East Meets West
Three of the Chinese students at Longwood - Huili Li, Yanyan Sheng and Jiali Liu - went home after this academic year. The others - Yanbin Ge, Feng Xu, Yuan Xue and Wen Zhuang - will return for one more year at Longwood. Feng and Wen are majoring in international trade, the others in economics. All are considered sophomores since last year was their first year at Anhui; all will return to their home university, from which they will receive their degrees, and all plan to attend graduate school.
They lived in a residence hall and ate in the dining hall. Each took 15 or 16 credit hours in the spring semester, after a 12-hour load in the fall. Several members of the Longwood community, particularly Lonnie Calhoun, director of multicultural affairs and international student services, and student Jennifer Higgins, helped acclimate them to American college life.
Following a custom for Chinese students, each has an American name. Huili is Lee, Yanyan is Apple, Jiali is Jolie, Yanbin is Persephone, Feng is Iris, Yuan is Vivian, and
Wen is Tracy.
Very few college students in China have a car; most families have only one car, and it's a sign of wealth for a college student to own a car, they say. "Lots of students have bicycles. We have bicycles just like the students here have cars," says Huili.
Interestingly, Wen attended the same secondary school in Shanghai as National Basketball Association (NBA) star
The students visited Washington, D.C., during fall break and New York City over the winter break, accompanied by Lonnie Calhoun. In New York they saw the Statue of Liberty and the Empire State Building, went window-shopping on Fifth Avenue and visited 42nd Street. In Washington they toured the U.S. Capitol, saw the White House (from the outside) and visited museums. Over the winter break they stayed in the homes of faculty and staff members.
The Chinese history and culture course for Longwood students at Anhui, from May 15 to June 4, was co-taught by Dr. Geoffroy de Laforcade, assistant professor of history, and an Anhui professor. The students, each of whom was paired with a Chinese "buddy" from Anhui, learned some conversational Chinese, history, art and literature (in English translation), and they took trips to Yellow Mountain (one of China's most famous scenic spots), Nanjing and Shanghai.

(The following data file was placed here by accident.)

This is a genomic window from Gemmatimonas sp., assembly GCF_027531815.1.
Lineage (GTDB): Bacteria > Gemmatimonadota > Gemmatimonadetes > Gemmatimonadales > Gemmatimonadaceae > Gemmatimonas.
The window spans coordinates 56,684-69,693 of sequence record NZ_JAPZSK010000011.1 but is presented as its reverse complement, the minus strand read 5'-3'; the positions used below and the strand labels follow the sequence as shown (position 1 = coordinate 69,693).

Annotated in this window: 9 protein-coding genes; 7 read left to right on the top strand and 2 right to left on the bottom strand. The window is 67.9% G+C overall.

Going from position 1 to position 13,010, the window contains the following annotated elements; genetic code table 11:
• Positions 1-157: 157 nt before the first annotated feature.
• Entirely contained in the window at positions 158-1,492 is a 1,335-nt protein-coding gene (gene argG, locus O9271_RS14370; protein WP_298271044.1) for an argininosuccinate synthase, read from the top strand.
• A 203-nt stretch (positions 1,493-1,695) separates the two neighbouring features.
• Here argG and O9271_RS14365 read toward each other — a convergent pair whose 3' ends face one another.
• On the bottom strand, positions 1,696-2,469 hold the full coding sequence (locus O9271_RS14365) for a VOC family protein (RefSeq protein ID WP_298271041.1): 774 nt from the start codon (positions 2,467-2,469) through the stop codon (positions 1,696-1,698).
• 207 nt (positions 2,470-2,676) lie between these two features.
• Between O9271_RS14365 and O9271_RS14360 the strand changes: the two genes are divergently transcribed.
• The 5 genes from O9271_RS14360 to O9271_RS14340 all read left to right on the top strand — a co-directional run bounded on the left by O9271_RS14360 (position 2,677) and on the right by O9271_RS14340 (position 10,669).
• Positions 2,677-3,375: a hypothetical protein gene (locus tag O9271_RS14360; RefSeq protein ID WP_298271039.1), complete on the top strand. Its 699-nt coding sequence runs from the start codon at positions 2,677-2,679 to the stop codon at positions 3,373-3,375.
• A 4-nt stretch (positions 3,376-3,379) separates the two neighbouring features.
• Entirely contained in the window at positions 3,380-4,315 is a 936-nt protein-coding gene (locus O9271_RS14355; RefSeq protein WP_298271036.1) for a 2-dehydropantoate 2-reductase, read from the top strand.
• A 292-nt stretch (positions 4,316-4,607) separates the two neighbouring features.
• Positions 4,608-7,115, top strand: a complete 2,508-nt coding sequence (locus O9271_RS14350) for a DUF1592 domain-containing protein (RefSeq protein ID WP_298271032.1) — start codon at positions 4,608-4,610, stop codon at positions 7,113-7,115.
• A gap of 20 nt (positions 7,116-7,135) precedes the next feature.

Anhui University of Technology has about 12,000 undergraduates and a total enrollment numbering 20,000. Its most popular majors include accounting, English, math, computer science and engineering. The university, founded as a joint venture between the Ministry of Education and the Ministry of Metallurgy, is known in China for its "applied, practical research in engineering and science, particularly related to steel," says Dr. William Dorrill, a former Longwood president and China specialist who helped launch the exchange program. Ma'anshan - Chinese for "Horse Saddle Mountain" - which isn't a big city by Chinese standards (population: 350,000), is in east-central China some 50 miles up the Yangtze River from Nanjing, formerly Nanking, China's ancient capital. Ma'anshan is known for its heavy industry but is a clean city, says Dr. Dorrill.
In October 2003 Dr. Dorrill and Dr. John Reynolds, Longwood's director of international affairs, initiated the exchange by going to Anhui, where they met with the university's president, Dr. Dong Yuanchi. Anhui's vice president for teaching and research, Dr. Chen Dahong, visited Longwood in March 2004 to complete the paperwork for the agreement. Dr. Dorrill returned to Anhui last October along with Dr. Lily Goetz, Longwood's acting director of international affairs (Dr. Reynolds is in Austria on a sabbatical this academic year). Dr. Dorrill and Dr. Goetz also attended a conference in Beijing and visited U.S. consular officials there and in Shanghai about expediting visa applications for Chinese students who want to study in the United States.